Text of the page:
The Future of Blockchain

Blockchain has been the talk of the business and tech world recently, and for good reason. Blockchain is the platform that bitcoin runs on, and if you don’t know what bitcoin is, it’s one of the most popular and lucrative cryptocurrencies on the market. Bitcoin is currently worth $8,292.16, but at it’s highest point was worth nearly $20,000. The rapid growth in the cryptocurrency peaked the interest in investors across the globe. It wasn’t too long before those same investors began in the very technology that brought them bitcoin. Companies like StoneGate Digital have created hedge funds with the long-term objective of seeking above average returns through short and long-term capital growth and income generation by investing in primarily related to blockchain technology, cryptocurrencies, and other digital assets.

Blockchain Explained

Blockchain has been proven to have many more assets than transferring money over the Internet. While the direct transfer of currency was the idea behind the innovative and potentially disruptive tech, it’s being used in other industries in which people have to collaborate in real-time. Blockchain skips the middleman of communication, verification, and transfer. Instead, the decentralized database updates continuously for everyone on Blockchain to see.
“Blockchain could change the world, but Bitcoin is a bubble”, Jack Ma

Gartner estimates that the business value-add of blockchain is going to grow to $176 billion by 2025 and then jump to over $3.1 trillion come 2030. Until then, returns will be moderate. This prediction makes those who hold hedge funds invested in blockchain and crypto at companies like StoneGate Digital very happy people.

The IDC writes, “The United States will see the largest blockchain investments and deliver more than 40 percent of worldwide spending throughout the forecast. Western Europe will be the next largest region for blockchain spending, followed by China and Asia/Pacific (excluding Japan and China). All nine regions covered in the spending guide will see phenomenal spending growth over the 2016 to 2021 forecast period with Latin America and Japan leading the way with CAGRs of 152.5% and 127.3%, respectively”.

The IDC has also identified that “Blockchain spending will be led by the financial sector ($754 million in 2018), driven largely by rapid adoption in the banking industry. The distribution and services sector ($510 million in 2018) will see strong investments from the retail and professional services industries while the manufacturing and resources sector ($448 million in 2018) will be driven by the discrete and process manufacturing industries. In the U.S., the distribution and services sector will see the largest blockchain investments. The financial services sector will be the leading driver in Western Europe, China, and APeJC. The industries that will see the fastest growth in blockchain spending will be professional services (85.8 percent CAGR), discrete manufacturing (84.3 percent CAGR), and the resource industries (83.9 percent CAGR)”.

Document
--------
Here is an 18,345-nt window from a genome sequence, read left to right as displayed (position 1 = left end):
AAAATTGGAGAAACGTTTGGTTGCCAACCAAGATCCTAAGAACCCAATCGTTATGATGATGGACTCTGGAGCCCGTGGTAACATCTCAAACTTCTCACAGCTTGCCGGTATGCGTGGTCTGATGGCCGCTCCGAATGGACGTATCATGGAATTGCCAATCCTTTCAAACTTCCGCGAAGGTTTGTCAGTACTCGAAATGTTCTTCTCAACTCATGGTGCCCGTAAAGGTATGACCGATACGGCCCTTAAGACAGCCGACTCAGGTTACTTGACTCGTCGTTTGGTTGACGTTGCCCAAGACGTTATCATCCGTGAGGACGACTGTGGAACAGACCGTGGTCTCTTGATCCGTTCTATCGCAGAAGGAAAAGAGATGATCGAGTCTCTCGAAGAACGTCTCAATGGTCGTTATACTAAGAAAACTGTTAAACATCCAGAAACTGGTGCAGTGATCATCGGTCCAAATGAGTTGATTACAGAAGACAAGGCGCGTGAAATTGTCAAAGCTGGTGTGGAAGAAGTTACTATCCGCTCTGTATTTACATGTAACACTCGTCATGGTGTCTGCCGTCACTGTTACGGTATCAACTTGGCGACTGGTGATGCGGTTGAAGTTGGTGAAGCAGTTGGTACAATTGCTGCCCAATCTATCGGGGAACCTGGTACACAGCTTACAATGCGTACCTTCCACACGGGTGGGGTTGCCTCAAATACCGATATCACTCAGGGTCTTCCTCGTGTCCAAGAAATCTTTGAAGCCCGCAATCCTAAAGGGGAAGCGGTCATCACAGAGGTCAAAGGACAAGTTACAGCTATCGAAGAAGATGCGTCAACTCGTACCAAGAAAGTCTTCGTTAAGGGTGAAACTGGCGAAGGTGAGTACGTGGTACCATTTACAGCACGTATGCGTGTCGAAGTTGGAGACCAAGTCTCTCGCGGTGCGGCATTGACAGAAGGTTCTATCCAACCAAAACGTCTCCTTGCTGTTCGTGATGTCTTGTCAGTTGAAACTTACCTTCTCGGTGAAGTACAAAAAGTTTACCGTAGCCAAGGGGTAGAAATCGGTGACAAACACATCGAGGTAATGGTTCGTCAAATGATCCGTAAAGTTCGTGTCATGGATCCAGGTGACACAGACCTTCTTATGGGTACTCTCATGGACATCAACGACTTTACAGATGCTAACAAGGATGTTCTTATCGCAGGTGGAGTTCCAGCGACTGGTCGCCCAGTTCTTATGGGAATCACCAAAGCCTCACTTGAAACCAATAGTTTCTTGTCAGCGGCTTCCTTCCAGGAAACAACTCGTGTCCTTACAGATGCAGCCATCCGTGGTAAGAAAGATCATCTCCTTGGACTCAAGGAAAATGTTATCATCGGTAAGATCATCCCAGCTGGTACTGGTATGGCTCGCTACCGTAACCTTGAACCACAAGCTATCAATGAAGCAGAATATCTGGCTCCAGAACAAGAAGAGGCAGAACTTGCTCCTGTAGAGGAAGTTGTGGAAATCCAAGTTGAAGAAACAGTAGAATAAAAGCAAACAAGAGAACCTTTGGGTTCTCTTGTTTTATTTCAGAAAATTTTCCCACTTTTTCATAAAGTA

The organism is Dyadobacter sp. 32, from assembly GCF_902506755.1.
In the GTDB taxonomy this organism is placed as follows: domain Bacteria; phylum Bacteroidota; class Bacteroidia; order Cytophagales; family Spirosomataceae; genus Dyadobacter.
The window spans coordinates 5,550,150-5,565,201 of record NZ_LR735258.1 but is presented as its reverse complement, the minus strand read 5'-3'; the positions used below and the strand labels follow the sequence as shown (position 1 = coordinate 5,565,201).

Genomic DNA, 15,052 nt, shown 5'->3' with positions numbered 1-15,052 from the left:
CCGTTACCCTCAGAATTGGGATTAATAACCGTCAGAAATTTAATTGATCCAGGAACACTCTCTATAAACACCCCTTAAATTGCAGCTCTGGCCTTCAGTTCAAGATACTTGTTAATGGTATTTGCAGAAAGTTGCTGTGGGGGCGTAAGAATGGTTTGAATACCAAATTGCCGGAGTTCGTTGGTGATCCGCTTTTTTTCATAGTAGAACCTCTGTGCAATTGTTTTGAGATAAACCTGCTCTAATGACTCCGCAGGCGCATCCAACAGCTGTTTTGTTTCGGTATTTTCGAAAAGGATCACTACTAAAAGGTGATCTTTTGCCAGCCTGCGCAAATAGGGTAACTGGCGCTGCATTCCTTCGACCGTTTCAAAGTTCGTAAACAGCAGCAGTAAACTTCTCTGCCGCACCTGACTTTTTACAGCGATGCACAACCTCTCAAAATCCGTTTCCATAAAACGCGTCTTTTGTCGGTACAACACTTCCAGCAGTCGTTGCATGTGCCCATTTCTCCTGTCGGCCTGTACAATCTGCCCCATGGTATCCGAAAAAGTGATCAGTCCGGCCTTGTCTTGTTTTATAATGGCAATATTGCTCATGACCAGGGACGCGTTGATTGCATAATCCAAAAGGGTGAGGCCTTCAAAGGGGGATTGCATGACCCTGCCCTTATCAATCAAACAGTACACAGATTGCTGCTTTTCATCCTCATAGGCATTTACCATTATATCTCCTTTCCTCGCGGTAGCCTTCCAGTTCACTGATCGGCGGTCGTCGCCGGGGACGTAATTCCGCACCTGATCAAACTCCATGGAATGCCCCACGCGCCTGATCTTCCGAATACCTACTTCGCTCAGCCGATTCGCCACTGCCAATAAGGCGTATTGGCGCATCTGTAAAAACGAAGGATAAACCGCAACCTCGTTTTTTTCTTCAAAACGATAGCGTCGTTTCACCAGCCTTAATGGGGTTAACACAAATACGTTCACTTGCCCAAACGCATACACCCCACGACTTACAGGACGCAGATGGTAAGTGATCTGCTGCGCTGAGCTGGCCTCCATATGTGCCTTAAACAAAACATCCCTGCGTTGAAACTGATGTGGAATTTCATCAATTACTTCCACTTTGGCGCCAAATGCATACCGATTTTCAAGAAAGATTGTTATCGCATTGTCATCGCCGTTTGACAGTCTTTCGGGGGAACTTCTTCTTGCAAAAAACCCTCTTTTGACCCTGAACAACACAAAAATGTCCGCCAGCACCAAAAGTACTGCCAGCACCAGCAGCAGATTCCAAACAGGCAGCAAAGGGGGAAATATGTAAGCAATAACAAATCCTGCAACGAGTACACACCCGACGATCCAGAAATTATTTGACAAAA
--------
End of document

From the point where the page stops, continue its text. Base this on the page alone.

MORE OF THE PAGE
Venture capitalists are especially interested in the blockchain sector. Startups are popping up everywhere with grand ideas on how to improve, use, or better execute tasks using blockchain. Historically, not many of these startups will make it to IPO, but if a few do, it could be a game changer for the age of technology. According to Venture Scanner, there are more than 1,008 blockchain startups across 75 countries. 333 different venture capitalist funds are backing them with over $6.2 billion.

Blockchain has and is gaining momentum everyday. The promise of blockchain according to is to “provide decentralized control, trust, transparency, enable new business models, and ensure data resiliency will accelerate its adoption”. also was able to identify the top ten sectors that are going to be disrupted by blockchain in the next 5 years. These include:

  • Financial transactions
  • Micro-payments
  • Banking
  • Supply chain
  • Crowdfunding
  • Securities trading
  • Voting
  • Healthcare
  • Cloud storage
  • Virtual property

Blockchain is without a doubt moving forward, but it has years until it’s going to be fully implemented. It’s still missing things like:

  • Regulation
  • Stages of development
  • Speculation
  • Proven value
  • Scalability

According to Michael Skok, a founding partner in Underscore venture capitalism, “ the number one problem people see as hindering blockchain adoption is scalability. 78% of people believe it will take at least 3 to 5 years for scalability to be solved. When asked how scalability will be solved on the protocol level, the responses were indecisive, showing there are still more questions than answers.”

While there are still many hurdles to jump and obstacles to overcome, those invested in blockchain now, won’t regret it down the road. Thinking long-term, blockchain is a win.